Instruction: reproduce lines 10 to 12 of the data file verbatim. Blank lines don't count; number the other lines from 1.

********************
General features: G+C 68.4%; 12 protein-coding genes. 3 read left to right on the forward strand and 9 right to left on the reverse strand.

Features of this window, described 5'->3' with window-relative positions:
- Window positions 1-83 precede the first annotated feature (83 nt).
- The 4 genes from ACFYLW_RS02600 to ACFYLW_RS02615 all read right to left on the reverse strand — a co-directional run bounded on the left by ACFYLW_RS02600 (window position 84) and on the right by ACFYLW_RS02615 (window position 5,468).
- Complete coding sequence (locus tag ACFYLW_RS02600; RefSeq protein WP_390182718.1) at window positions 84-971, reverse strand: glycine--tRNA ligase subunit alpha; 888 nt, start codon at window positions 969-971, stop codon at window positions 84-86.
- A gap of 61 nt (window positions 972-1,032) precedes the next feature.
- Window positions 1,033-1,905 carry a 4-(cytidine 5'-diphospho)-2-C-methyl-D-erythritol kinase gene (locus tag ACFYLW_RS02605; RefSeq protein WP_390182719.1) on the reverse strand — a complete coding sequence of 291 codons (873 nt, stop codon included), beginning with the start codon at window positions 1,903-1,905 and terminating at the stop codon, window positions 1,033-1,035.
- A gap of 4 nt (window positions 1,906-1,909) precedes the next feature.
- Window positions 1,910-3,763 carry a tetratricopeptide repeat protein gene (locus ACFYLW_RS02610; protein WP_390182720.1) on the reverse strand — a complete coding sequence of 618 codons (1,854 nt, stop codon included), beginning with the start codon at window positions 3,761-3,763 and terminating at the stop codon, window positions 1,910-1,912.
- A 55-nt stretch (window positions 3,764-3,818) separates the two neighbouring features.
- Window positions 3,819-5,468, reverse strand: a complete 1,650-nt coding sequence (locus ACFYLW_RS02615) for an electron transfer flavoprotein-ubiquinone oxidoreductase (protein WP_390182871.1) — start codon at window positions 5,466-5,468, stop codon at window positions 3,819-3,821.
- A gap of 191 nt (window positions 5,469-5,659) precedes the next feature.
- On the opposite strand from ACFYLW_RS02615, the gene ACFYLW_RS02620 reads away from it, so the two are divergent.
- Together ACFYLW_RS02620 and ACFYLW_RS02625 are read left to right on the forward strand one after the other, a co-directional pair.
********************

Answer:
- A 55-nt stretch (window positions 3,764-3,818) separates the two neighbouring features.
- Window positions 3,819-5,468, reverse strand: a complete 1,650-nt coding sequence (locus ACFYLW_RS02615) for an electron transfer flavoprotein-ubiquinone oxidoreductase (protein WP_390182871.1) — start codon at window positions 5,466-5,468, stop codon at window positions 3,819-3,821.
- A gap of 191 nt (window positions 5,469-5,659) precedes the next feature.